In our last submission, things looked pretty good in the big picture and on the intermediate-term. Near-term, however, we were concerned that the market was overbought on all our stochastics, that we were bumping up against the upper Bollinger band, that we were just about to get one of our famous "Best Fade" Sell signals and that TSP Talk's poll was showing a frothy 57% Bulls and just 25% Bears. The problem with getting bearish was that we had not yet gotten confirmation from my very reliable Actual Position Poll saying the top was in, so I felt it premature to take any bearish action. I expected some short-term weakness soon, but not just yet, and we felt that it was far too early to pull out the Bear suit.
In fact, the market rallied for a few days, corrected, then rallied on. So, not too bad a call.
Now that we are some 200 points higher, should we be looking for a top? We know that Octobers often see market declines, sometimes big ones. I get that. Also, our preferred trend indicator is negative, as is the Intermediate-term Breadth Momentum Oscillator. These things suggest some weakness is possible or even likely.
That said, I don't think we've got much more weakness ahead. First of all, Cumulative A/D Volume was a hair from making new highs yesterday. That's not what you'd expect in a weak market.
Also, Callum Thomas's "FinTwit" poll showed 63% fundamentally or technically bearish. This is a lot of bearishness for a market just a spit away from new highs. AAII is also well away from "Sell Territory."
Now, Investor's Intel is showing a ton of bullish, which is consistent with weakness, but NAAIM isn't showing the same level of bullishness. That isn't inconsistent with a bit of selling, but it's not a super-reliable signal.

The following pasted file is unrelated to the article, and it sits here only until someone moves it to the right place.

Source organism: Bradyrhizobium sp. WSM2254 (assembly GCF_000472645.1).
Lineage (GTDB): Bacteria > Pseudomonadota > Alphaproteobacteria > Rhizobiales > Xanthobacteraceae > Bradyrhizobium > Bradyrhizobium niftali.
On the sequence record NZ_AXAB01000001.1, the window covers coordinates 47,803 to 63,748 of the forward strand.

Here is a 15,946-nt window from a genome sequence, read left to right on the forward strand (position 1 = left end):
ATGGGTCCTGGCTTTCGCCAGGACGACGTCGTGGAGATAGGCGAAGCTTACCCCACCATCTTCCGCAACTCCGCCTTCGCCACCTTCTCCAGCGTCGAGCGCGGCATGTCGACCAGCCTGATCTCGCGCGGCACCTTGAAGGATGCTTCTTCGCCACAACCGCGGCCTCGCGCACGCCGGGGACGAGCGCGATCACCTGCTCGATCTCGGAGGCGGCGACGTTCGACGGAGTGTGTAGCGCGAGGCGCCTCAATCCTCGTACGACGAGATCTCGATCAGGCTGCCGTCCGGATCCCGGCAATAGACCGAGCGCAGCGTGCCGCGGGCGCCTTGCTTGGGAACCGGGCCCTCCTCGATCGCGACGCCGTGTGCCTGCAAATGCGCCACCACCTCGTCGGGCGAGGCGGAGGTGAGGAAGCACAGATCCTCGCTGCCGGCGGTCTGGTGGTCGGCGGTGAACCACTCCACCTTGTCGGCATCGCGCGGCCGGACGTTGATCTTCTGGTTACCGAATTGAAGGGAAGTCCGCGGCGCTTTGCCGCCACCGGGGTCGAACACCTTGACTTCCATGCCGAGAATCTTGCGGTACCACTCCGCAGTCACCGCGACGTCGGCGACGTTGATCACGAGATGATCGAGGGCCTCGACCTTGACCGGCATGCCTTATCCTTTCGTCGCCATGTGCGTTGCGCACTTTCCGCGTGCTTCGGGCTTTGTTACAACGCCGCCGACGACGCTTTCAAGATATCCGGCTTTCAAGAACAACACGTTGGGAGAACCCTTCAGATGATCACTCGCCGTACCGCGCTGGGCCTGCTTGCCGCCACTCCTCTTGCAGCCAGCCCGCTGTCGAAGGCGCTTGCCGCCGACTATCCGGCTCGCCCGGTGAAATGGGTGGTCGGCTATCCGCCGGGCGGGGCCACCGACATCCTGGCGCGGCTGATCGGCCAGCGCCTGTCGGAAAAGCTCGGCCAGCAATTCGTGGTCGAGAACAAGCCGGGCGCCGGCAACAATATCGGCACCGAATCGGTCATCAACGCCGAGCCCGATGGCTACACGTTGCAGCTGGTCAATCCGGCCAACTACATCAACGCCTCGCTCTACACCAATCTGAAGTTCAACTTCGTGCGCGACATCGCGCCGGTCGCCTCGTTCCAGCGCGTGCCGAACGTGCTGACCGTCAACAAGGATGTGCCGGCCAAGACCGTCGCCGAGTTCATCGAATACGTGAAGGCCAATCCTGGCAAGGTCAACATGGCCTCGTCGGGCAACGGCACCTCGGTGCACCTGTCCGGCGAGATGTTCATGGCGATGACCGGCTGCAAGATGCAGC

What's really got me wanting to stay bullish is the never-before seen reading from our Wall Street Sentiment Survey. We had ZERO Bulls in our weekly survey. I've been running this survey since the early 1990s and I've NEVER seen a 0 reading before. That's bullish. Period. Moreover, for the past 20 years, you can see that bearish readings, as high as they are now, have been generally bullish. In context with the market action and the lack of Bulls, I think we have to be longer-term bullish, even as this reading may presage short-term weakness this week.
One last thought: if you are out of the stock market, chances are you are losing money right now to inflation. Yet a lot of people are doing just that. Moreover, with negative interest rates in many places, there's considerable pressure to find liquid, relatively safe, income-producing investments. The only game in town is the US stock market, in my opinion. Unless rates rise considerably, we believe the reality of inflation is going to drive large sums of money into the stock market. This could mean MUCH higher prices. I think it's far too early to pull out the Bear suit.
Have a prosperous week!
Mark Steward Young
Wall St. Sentiment